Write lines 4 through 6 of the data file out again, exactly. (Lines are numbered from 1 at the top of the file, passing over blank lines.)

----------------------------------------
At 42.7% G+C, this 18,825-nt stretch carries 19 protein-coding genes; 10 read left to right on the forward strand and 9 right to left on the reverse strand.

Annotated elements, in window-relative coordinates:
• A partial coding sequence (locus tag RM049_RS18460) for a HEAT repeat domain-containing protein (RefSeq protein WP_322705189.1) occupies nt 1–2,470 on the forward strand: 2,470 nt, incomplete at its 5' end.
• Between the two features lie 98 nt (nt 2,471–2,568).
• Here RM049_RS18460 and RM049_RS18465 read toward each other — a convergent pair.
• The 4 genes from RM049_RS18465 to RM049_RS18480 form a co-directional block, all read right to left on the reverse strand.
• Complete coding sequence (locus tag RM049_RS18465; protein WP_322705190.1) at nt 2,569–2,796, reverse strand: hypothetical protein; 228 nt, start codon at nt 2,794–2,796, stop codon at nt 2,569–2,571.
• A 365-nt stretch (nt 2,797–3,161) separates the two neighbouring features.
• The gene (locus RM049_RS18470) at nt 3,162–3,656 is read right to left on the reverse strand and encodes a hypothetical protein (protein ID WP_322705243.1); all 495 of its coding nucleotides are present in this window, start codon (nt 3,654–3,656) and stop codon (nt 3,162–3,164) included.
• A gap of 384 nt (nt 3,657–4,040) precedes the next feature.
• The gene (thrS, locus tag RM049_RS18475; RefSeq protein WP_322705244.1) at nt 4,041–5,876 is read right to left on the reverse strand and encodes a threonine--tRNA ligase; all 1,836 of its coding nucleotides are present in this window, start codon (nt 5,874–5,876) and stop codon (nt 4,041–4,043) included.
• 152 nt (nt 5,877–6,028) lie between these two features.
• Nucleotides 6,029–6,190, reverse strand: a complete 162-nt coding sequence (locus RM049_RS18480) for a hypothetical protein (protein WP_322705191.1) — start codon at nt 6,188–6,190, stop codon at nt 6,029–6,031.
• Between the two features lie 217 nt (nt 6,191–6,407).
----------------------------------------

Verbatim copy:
• Between the two features lie 98 nt (nt 2,471–2,568).
• Here RM049_RS18460 and RM049_RS18465 read toward each other — a convergent pair.
• The 4 genes from RM049_RS18465 to RM049_RS18480 form a co-directional block, all read right to left on the reverse strand.